Click here to read more and download the paper.

License to pump: New web portal examines, compares and explains the permitting process of groundwater pumping across seven U.S. states.

Overpumping groundwater poses a major threat to the availability of a critical resource, especially in the arid lands of the Southwestern United States. States across the region have sought to deal with this issue through a wide variety of regulations and permitting processes. A new dashboard tool, created by affiliates from Stanford’s Water in the West program, compares groundwater withdrawal permitting – a common tool used by resource managers to limit groundwater pumping – to help plan for a more sustainable future.

“Western states have adopted a wide range of approaches towards regulating groundwater pumping, but information about these approaches are not always shared across the region. Our goal is to help parties in different states learn from what is happening elsewhere. This is particularly important in California, where local agencies are working to implement the Sustainable Groundwater Management Act,” said Leon Szeptycki, executive director of Water in the West and a dashboard contributor.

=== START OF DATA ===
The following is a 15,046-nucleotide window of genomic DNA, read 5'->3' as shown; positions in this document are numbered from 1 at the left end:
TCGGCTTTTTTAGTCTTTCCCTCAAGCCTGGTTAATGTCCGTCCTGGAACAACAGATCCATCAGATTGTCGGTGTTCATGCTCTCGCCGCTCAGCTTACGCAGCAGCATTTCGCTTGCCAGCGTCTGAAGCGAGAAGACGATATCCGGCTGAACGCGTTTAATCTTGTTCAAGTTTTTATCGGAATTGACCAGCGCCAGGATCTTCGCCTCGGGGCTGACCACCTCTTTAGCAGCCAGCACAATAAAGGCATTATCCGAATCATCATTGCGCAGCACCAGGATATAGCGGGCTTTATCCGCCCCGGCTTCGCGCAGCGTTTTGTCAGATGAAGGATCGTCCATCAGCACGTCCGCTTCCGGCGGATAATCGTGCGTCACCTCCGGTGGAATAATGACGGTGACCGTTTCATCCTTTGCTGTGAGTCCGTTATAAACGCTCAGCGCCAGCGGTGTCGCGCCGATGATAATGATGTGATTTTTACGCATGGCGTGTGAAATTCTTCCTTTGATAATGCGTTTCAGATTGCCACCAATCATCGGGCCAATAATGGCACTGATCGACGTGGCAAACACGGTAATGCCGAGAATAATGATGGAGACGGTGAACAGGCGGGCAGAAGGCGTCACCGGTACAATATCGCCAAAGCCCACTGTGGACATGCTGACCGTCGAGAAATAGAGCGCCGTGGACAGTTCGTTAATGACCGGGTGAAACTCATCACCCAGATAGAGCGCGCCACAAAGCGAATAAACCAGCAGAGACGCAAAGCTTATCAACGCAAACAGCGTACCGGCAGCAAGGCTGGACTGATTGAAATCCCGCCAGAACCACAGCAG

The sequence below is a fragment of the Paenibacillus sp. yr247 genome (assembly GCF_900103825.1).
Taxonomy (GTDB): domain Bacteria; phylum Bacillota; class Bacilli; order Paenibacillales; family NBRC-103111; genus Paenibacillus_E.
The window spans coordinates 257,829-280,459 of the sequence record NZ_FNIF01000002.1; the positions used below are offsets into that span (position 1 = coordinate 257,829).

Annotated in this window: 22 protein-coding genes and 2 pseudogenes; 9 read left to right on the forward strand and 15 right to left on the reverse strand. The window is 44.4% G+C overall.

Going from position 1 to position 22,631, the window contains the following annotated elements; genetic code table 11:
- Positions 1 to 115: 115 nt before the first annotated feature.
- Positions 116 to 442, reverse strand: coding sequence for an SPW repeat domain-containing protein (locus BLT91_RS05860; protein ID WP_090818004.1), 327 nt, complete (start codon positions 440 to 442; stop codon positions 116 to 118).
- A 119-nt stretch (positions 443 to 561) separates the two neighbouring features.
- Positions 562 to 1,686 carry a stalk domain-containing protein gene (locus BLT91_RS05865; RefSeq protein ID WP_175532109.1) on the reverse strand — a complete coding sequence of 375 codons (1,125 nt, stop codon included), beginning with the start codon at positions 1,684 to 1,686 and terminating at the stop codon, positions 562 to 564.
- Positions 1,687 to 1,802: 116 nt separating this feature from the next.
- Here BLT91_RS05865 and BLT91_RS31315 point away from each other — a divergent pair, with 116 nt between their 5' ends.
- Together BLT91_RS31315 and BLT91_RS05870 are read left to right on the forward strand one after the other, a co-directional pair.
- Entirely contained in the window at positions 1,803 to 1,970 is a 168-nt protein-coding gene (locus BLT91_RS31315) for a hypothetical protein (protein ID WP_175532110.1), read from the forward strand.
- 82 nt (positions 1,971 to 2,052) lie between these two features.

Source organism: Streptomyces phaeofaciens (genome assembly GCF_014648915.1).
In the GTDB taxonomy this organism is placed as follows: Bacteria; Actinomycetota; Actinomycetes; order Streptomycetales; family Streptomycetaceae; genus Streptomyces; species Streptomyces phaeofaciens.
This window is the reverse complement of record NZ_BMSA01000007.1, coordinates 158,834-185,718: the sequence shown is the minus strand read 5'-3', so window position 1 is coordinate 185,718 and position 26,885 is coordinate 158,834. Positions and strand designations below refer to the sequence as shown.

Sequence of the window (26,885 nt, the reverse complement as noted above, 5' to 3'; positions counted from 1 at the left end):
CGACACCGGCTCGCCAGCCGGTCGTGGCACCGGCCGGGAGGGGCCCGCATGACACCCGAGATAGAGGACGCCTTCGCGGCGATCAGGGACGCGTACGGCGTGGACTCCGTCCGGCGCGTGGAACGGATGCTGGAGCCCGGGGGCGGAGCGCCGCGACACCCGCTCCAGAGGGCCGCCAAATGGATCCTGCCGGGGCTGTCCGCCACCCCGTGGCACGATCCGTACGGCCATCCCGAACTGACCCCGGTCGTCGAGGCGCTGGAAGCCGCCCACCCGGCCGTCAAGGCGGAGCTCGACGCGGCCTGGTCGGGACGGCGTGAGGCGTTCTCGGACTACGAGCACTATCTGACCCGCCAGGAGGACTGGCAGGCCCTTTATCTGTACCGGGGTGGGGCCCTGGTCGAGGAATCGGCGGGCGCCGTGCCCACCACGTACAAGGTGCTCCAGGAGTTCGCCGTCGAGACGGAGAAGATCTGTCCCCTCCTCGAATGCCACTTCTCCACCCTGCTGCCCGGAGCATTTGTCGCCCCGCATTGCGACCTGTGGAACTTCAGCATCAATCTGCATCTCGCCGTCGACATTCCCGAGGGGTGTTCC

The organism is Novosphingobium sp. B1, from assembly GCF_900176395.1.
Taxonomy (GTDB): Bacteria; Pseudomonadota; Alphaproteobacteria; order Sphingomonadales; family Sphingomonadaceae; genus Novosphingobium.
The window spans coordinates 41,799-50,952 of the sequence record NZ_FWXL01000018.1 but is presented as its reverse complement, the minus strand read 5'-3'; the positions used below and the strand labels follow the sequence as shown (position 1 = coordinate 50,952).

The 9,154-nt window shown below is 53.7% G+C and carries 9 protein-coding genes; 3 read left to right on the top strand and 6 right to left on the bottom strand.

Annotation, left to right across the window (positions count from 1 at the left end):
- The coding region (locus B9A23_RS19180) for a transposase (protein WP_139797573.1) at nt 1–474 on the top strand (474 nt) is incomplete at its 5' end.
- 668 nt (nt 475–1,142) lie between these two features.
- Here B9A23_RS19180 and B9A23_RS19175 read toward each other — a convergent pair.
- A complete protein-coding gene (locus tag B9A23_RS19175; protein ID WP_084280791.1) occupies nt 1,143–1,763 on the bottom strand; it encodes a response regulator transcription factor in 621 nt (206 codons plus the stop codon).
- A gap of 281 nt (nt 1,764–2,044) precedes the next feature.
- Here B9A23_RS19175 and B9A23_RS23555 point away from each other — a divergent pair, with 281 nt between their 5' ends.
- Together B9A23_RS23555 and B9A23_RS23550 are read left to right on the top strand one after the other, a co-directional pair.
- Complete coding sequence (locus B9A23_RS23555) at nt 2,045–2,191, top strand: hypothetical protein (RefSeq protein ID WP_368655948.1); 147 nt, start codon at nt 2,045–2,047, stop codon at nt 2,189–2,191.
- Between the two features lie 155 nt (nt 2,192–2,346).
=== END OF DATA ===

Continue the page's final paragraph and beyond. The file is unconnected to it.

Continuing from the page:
Click here to continue reading at Water in the West.

“All Hands on Deck” Approach Needed to Manage Growing Water Stress in the San Joaquin Valley

New report finds at least half a million acres of farmland will need to be fallowed to balance groundwater use with supply

The San Joaquin Valley, California’s largest agricultural region and an important contributor to the nation’s food supply, is on the brink of a major transition as it seeks to balance its groundwater accounts.

Implementing the state’s Sustainable Groundwater Management Act—which requires overdrafted groundwater basins to achieve balance between supply and demand by the 2040s—will bring great change to the valley’s agricultural sector, regional land use, and the local economy.

The pace of groundwater pumping accelerated during the 2012–16 drought. Over the past three decades, the valley’s annual groundwater deficit has averaged nearly 2 million acre-feet—or about one Don Pedro Reservoir’s worth of water a year.

Only about a quarter of this deficit can be filled with new supplies at prices farmers can afford. Ending overdraft could require taking at least 500,000 acres of irrigated cropland out of production.

These are among the key findings of a report released today by the PPIC Water Policy Center.

The new report breaks the issues into three key areas and presents priority actions for tackling them: balancing water supply and demand, addressing groundwater quality challenges, and fostering beneficial solutions to water and landuse transitions.

“The large and complex scope of the changes coming to the valley will require cooperative solutions that bring multiple benefits and get more ‘pop per drop’ from scarce water supplies,” said Ellen Hanak, director of the PPIC Water Policy Center and a coauthor of the report.